JASON HARTMAN: Yeah, okay. Okay, good. Okay, so, back to what we were saying—so, anything more about tax jurisdiction? Well, you know, here’s a question for you. I mean, what I kind of have a tough time with as I talk to you and Kathleen and the other guests I’ve had on the show—I’m sure you’ve considered it, but what are the thoughts on just relinquishing citizenship and then not having to deal with the IRS at all?
LIEF SIMON: Right, and that comes up a lot with our readers and at our conferences, and people ask us why we haven’t, because we do have dual citizenship. We lived in Ireland long enough to obtain naturalization there. And so—
JASON HARTMAN: With no Irish heritage?
LIEF SIMON: No. Our first move together overseas, Kathy and I, was to Ireland. And so, we lived there seven years, and so, after five years of reckonable residency, is the Irish term they like to use—
JASON HARTMAN: Reckonable?
LIEF SIMON: Reckonable, yeah. We can have a discussion about that term later. But yeah, as long as you’re a legal resident for five years, you can apply for naturalization. And so we did, and we have passports, our son was born there, so he has Irish citizenship. And so people say, why don’t you just give up your US citizenship? Well, for us, we’re structured so we pay with the foreign earned income exclusion, and the way our businesses are structured, we pay very little tax. It’s either excluded or it’s deferred, at this point. And long term we’ll have more taxes to pay. At the moment, there’s no tax advantage. And frankly, I like to keep my options open. So, if the rest of the world went to where everybody thinks the US is going, then we have that option to go back to the US, and I mean, I could make a living in the US if I showed up tomorrow. Even just preparing people’s taxes, if nothing else. So—
JASON HARTMAN: Defending them against their own government.
LIEF SIMON: Yeah. What makes me consider giving the citizenship up, isn’t paying taxes. It’s the damn filing the forms. And so, I have the privilege of sending in 100 pages to the IRS each year to tell them that I owe them little to nothing.
JASON HARTMAN: That’s all? Mine’s longer than that. I can’t believe that.
LIEF SIMON: If I had more rental properties. But yeah, it’s stressful, and frustrating, because it is a lot of paperwork, and it’s a lot of administration, and to literally tell them, I don’t owe you anything.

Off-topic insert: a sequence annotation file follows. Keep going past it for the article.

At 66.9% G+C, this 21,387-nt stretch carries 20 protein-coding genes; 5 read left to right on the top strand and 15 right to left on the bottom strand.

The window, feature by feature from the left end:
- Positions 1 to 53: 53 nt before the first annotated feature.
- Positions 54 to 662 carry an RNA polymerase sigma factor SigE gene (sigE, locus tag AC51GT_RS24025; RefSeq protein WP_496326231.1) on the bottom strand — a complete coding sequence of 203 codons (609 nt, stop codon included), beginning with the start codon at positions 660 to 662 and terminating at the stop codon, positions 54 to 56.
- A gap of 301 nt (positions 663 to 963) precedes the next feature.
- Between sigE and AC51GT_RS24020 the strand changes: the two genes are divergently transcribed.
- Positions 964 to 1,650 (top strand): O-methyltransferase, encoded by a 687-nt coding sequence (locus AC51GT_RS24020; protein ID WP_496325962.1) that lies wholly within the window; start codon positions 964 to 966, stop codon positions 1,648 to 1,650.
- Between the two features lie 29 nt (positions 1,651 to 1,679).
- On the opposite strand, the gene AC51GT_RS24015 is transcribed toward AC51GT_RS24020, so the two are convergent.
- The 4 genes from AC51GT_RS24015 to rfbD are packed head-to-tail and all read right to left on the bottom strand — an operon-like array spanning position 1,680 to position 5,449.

JASON HARTMAN: Okay, well very interesting. So, do you want to mention—we kind of got off track there a little bit, but I really appreciate it, I thought that was a spirited discussion, and I think the listeners learned a lot from that. So, just any more on the backdrop of what’s going on, and why to do this? And then let’s leave that subject and talk about some specific opportunities and things that you’re working on.
LIEF SIMON: Sure. Well, I would just say, historically there are better opportunities in different countries at different times. So, back to that diversification thought—if you’re looking for really low-cost properties with eventually potential capital gains appreciation, you know, Ireland and Spain are places to look at probably later this year, in certain markets. So, which the US had its fall, and its markets are coming back, if you have all of your eggs in one basket in the US, you’re just at risk for even a localized economic drop in a particular state.
JASON HARTMAN: Right. But the only thing, in fairness to the US—I mean, the US is not one housing market or one real estate market. It’s about 400 markets. I mean, it’s a huge, diverse country. So, what happens in California is completely different than what happens in Texas, you know?
LIEF SIMON: Exactly, but you’re still all in dollars, so the currency side—
JASON HARTMAN: Yeah, still the currency thing. But you know, you can buy houses with Bitcoin. And you know, maybe I should start having my tenants pay me in gold or Bitcoin or something, I don’t know.
LIEF SIMON: Might be an option.
JASON HARTMAN: I’m kind of joking. So, very interesting. And—so, Spain? I don’t know much about the Irish market. But I was in Spain last year. I was in Croatia last year, last summer. And, how close do you think we are to the bottom in Spain, for example? I mean, there’s been a lot written about Spain. I’m reading your stuff about it. Where do you think that market is?
LIEF SIMON: Well, and again, Spain isn’t just one market either. And so, the place to look in Spain right now, according to all of our contacts on the ground that know Spain better than I do at this point, is—it’s not the costa, not where you’re gonna find the cookie cutter homes that there’s a thousand of that’s been repossessed. Personally I like Barcelona, and I would focus on Barcelona, or any other place that has some cache. And so, Barcelona, prices came down. Not as much as some of the costa, but you can get a decent rental yield in Barcelona, and get better prices today than you could a few years ago.
JASON HARTMAN: Is it time to pull the trigger there yet? Or you want to wait a little longer?
LIEF SIMON: It seems like it’s getting close, according to what everybody is saying. And so, you know, I would say Barcelona, sooner rather than later, because that market’s gonna come back faster than other places. If you want something on the costa—Costa del Sol, or Costa del Luz—buy on the beach. Don’t buy two blocks back. Buy on the beach, because those properties will always have better value and better appreciation than something that’s not sitting on the water.